Animal behaviorists Julia E. Meyers-Manor, Emily M. Sanford and Emma R. Burt conducted a fascinating experiment in which individual humans sat in a room with a clear door that could be easily pushed open. Each of the humans pretended to be in distress in full view of their respective dogs to see how they would react. Some of the dogs were able to figure out how to get in, while others became so anxious that they whined, paced and/or circled the room. Either way, each of the dogs responded in some fashion, positing that dogs really can show empathy.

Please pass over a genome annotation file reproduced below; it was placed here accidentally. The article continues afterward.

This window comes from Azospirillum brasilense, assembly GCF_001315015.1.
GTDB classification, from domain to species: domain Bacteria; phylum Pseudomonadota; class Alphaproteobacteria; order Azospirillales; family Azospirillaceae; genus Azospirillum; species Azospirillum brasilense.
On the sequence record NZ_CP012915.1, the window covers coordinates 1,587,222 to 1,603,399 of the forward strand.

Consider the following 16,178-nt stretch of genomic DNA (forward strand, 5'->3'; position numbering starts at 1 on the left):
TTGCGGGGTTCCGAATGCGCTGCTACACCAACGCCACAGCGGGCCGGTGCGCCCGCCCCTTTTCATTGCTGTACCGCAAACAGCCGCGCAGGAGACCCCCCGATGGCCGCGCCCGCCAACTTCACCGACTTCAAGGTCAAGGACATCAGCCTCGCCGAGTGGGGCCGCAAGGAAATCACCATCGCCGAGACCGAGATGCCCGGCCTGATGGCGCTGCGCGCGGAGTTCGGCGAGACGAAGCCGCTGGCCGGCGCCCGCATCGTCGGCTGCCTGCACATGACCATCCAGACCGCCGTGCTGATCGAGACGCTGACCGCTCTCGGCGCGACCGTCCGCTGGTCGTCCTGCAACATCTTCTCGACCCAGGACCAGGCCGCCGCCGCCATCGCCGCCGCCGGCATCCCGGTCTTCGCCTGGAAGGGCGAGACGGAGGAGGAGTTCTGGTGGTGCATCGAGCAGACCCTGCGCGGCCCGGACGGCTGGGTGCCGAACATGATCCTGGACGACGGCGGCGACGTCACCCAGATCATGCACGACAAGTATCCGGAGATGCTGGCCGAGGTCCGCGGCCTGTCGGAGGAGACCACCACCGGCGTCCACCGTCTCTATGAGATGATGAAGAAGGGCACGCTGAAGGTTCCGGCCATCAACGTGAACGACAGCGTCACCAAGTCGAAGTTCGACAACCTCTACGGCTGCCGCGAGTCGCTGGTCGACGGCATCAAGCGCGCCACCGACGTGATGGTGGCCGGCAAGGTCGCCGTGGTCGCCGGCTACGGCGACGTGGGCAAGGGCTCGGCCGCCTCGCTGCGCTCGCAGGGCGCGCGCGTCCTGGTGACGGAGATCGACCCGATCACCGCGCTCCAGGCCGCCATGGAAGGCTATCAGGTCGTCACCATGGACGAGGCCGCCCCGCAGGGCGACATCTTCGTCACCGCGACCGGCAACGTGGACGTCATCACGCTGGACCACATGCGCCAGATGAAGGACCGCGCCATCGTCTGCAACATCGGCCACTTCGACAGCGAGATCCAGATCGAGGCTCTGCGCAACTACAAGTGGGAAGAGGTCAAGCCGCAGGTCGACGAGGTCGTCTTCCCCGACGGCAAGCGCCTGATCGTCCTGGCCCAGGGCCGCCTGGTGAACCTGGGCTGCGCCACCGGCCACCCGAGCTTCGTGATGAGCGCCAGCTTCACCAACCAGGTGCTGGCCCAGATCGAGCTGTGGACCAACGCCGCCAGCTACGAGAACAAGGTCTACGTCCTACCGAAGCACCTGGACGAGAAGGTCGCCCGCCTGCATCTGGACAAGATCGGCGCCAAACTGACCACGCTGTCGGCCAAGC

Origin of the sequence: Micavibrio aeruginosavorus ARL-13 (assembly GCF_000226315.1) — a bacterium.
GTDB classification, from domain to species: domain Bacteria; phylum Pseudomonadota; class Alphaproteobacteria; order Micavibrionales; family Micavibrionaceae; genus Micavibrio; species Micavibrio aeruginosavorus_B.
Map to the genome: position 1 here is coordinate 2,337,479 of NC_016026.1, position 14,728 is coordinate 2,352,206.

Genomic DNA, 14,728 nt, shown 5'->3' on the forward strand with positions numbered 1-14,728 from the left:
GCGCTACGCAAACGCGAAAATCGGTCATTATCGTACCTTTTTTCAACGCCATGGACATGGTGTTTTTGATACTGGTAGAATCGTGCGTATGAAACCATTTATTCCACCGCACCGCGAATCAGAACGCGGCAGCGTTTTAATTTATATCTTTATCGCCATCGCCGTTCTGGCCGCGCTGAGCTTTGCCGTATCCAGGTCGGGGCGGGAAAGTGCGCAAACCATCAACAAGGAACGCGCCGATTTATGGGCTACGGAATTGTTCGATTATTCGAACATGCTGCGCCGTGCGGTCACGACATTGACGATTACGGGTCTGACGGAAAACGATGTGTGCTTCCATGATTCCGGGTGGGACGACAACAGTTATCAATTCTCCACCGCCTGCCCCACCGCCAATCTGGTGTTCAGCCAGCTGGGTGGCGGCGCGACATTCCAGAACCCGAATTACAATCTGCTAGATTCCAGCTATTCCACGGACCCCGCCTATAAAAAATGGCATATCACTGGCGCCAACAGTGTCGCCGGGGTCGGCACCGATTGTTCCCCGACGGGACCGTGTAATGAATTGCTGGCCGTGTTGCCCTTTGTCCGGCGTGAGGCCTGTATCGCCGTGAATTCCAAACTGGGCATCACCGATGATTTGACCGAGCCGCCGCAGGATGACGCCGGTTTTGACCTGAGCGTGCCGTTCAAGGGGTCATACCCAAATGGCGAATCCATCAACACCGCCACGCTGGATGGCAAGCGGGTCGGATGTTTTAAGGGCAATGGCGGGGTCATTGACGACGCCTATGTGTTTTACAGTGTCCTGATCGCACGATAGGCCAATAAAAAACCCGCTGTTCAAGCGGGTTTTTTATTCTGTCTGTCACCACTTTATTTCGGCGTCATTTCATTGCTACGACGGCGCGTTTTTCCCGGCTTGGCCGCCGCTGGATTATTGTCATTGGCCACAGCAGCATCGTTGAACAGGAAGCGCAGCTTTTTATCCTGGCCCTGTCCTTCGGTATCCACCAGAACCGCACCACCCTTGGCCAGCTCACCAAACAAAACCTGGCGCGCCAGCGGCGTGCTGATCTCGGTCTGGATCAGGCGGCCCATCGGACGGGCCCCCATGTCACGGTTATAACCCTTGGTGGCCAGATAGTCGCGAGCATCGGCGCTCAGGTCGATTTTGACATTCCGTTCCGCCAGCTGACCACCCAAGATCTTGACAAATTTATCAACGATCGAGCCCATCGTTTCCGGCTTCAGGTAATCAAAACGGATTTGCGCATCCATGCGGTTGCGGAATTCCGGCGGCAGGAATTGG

About half of them opened the door for their owners, and the numbers were the same whether the owners were humming a happy tune or crying. On the other hand, the dogs that did open the door did so much more quickly for crying owners than they did for humming owners. So maybe they really do care.
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